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Disruptions to the electronics supply chain, caused by the earthquake and tsunami in Japan, will contribute to greater-than-expected semiconductor revenue growth for the year because of higher memory IC prices, according to researcher IHS iSuppli.
The researcher has revised its annual growth forecast for the semiconductor industry to 7 percent from 5.8 percent. Global semiconductor revenue in 2011 will total $325.2 billion, compared to the previous forecast of $320.1 billion.
One reason for the revised forecast is that the earthquake resulted in a decline of DRAM shipments, causing prices to stabilize in March and increase in April.
"The earthquake will result in a 1.1 percent reduction in global DRAM shipments in March and April," said Mike Howard, principal analyst for DRAM and memory at IHS. The reduction, along with other factors, contributed to a stabilization of contract prices for DRAM in March. Prices were expected to fall three percent, but held steady, Howard said.
Average contract DRAM prices in April are forecasted to range from unchanged to a two percent increase, compared to a previously expected three to four percent decline.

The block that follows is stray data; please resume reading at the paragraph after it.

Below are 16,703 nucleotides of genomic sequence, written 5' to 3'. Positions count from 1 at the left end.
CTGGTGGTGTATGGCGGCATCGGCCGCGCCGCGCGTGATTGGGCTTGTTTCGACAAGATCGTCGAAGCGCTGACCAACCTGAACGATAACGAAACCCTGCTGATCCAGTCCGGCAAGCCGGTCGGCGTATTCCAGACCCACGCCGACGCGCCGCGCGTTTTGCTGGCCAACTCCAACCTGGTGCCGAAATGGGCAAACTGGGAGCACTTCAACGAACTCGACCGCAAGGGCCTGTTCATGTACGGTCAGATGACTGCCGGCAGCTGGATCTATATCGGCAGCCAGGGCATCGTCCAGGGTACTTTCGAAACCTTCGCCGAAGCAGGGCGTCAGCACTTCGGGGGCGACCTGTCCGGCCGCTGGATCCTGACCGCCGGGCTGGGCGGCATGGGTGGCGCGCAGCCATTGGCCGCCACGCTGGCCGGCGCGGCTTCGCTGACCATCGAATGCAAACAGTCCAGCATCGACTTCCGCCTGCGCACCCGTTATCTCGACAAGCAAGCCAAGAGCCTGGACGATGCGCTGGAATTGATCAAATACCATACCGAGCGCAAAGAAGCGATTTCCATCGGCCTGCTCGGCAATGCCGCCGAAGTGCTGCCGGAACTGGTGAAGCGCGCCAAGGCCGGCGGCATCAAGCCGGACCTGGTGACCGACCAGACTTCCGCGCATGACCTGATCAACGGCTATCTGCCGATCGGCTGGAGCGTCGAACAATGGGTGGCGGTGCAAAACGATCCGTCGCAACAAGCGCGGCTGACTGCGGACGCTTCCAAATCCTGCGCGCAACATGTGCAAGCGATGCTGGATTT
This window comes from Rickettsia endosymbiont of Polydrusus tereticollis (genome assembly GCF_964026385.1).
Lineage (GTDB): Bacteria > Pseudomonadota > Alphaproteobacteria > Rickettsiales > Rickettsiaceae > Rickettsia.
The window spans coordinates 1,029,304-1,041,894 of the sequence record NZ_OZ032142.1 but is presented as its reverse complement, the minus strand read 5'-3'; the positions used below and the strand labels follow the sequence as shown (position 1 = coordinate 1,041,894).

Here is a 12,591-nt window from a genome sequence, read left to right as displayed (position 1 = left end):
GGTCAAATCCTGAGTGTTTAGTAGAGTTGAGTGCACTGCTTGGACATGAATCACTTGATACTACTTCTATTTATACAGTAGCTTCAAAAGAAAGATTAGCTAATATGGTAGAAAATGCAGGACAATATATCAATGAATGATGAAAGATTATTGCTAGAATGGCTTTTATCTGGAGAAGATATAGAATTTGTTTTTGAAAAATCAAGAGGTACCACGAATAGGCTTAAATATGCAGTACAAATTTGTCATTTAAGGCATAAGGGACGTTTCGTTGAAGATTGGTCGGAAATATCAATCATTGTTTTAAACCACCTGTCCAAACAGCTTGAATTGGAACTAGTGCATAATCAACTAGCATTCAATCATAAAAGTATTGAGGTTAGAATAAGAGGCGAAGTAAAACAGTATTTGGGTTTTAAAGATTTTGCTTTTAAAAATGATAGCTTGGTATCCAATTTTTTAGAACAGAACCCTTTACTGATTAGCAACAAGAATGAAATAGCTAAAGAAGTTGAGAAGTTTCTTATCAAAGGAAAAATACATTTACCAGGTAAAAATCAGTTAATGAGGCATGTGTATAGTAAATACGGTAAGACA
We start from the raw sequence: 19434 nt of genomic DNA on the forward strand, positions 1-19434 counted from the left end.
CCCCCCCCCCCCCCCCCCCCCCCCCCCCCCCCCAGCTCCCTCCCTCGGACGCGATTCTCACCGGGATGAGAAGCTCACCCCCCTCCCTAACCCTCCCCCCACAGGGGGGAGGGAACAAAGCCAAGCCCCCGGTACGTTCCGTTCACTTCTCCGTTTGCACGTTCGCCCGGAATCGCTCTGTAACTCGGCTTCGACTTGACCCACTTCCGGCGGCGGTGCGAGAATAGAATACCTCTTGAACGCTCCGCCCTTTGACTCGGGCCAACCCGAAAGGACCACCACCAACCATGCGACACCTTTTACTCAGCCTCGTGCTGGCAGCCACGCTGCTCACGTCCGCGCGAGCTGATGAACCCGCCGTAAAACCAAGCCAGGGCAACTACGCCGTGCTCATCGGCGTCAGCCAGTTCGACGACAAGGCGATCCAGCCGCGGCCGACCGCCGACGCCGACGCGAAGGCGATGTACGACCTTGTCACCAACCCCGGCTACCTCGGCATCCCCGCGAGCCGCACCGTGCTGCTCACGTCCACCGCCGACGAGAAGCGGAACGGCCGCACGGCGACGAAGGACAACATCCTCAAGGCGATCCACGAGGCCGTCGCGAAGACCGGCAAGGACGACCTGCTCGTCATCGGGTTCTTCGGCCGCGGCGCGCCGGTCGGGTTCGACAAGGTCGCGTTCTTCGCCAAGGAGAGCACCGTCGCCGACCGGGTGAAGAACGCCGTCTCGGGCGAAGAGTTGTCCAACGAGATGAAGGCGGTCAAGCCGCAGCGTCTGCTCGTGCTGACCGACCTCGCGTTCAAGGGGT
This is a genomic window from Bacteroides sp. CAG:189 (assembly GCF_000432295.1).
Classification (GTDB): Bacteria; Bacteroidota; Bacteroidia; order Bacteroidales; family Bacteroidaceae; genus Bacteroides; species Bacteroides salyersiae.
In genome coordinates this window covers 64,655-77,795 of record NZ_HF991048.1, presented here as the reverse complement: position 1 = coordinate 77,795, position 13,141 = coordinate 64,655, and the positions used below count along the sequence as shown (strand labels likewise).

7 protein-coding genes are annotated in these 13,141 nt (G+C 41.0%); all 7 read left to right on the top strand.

Higher prices for some chips means the semiconductor industry will contribute to revenue growth through the year.Stable to higher prices means that annual DRAM revenue will not decline 10.6 percent, which had been earlier forecast. Instead, prices will drop only four percent, which will impact total semiconductor revenue for the year, according to IHS iSuppli.
Neither of Japan's DRAM fabs was damaged in the quake. However, a chip assembly plant in Akita, owned by Elpida Memory Inc., suffered a disruption in production.
Upward price pressure is expected to ease for DRAM in the second half of the year, reported IHS. However, DRAM pricing could increase later this year if wafer shortages worsen. Japan is the world's leading producer of silicon wafers. Major wafer producers have shut down operations in Japan, and it is unclear when production will resume.